If what you now have is actually working as it should then you may need to assess the entire system for your current useage. A lot of people do not understand that the batteries get recharged by whatever current is LEFT OVER after running all the other loads.:
-Electronics – vhf, plotter[s], computer, refridgerator, freezer, gauges, stereo, radar, AIS ANYTHING that is turned on while running.
-Inverter/charger – will draw current to run itself unless truly turned off. If on standby it still needs some current.
-Engine – yes that alternator itself will possibly use some of its own produced current especially if controlled by a 3 stage aftermarket regulator. An internal reg. will steal current but you won’t see it at the output wire as it is gone before that. Any electronic control for the engine require power. Fuel solenoid energized to run.
-Lighting, heating. Even if run from the main engine or a generator the controls often draw off your battery system which means the alternator when running.
-Even your ACR/combiner uses some current to operate., for the sense function AND to operate the relay.
-When the ACR operates what current was going to the house batteries may be split even further.
-Literally any electric item that is NOT run ONLY by the generator.

If the alternator is not a H.D. unit and not big enough then what actually gets to the batteries may be far less than you think.



Your steps should be:
Pay attention to Ski's suggestions first and report back.

A real load test of the batteries

An alternator check, [Brooksie]

If all the above checks out then an assessment of your system for suitability/capacity may be needed.

Consider the alt. output ammeter and/or SOC meters only later. They would be a good addition but should not take your attention off the real problem untill that is solved.
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Old 01-11-2015, 02:37 PM   #39
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Wow, how to keep this simple. Fundamentals I guess. First, Nigel Calder wrote about the best book out there that talks both about fundamentals but specifically in the context of boats. There are many other things accurate things you could read, but none I know of that put it more succinctly.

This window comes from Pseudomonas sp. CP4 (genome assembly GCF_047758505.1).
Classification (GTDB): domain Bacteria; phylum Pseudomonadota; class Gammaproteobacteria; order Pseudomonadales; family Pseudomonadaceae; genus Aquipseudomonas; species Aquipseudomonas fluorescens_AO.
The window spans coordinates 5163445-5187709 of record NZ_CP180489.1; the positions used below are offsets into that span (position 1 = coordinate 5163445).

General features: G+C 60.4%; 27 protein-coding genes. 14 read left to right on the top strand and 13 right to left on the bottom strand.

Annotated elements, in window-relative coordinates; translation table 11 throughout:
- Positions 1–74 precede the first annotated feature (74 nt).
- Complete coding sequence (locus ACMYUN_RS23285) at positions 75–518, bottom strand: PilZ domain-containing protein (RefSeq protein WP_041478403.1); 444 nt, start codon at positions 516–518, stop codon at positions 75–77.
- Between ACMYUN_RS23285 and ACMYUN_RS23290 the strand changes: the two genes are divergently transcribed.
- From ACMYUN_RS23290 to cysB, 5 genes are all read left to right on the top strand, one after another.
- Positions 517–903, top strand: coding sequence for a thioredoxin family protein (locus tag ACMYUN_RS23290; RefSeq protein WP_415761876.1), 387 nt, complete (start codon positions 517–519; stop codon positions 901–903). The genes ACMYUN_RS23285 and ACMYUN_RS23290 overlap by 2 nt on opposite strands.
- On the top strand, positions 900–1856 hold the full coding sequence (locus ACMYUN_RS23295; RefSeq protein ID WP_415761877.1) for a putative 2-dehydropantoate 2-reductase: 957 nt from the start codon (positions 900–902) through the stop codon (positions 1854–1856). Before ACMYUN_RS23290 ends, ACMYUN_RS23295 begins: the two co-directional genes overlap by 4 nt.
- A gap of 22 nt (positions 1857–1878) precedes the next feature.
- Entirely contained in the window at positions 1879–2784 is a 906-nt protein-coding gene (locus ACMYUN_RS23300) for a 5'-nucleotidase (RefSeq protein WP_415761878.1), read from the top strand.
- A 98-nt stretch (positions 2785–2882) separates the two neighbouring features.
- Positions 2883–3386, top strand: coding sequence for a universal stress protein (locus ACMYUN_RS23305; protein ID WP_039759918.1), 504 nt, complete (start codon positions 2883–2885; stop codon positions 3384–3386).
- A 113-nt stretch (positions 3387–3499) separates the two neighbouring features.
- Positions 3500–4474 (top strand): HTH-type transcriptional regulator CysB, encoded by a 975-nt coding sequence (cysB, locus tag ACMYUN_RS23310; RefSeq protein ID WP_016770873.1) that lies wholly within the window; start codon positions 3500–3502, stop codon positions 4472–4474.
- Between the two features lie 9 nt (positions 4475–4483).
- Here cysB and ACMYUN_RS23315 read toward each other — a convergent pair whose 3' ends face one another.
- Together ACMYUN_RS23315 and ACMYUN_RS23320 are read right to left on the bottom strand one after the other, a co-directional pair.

There are two fundamental measurements you can take on an alternators output. They are voltage and amperage. Knowing one does not tell you the other. Knowing the voltage won't tell you conclusively whether the alternator is operating fully as a couple blown diodes could be limiting its output while the voltage looks normal. I also suspect you may have a partially blown alternator.

Using a multimeter to check voltage is easy as you can just put it across the positive and negative terminals. While most multimeters also measure current (amperage), there are two issues that prevent you from using it directly. The first is that they must be put inline to the circuit, meaning you have to alter the circuit, not just touch two terminals. For example, you might need to unbolt the positive lead and attach it to one terminal of the meter, then wire the other side of the meter back to where the positive terminal had been bolted. The meter would be literally in the circuit. However, the problem with this is that your average multimeter is only rated to about 10 amps. Even if you take the time to wire it correctly, you would blow it's fuse or destroy the meter by trying to measure an alternators output that may be 50 to a hundred amps or more.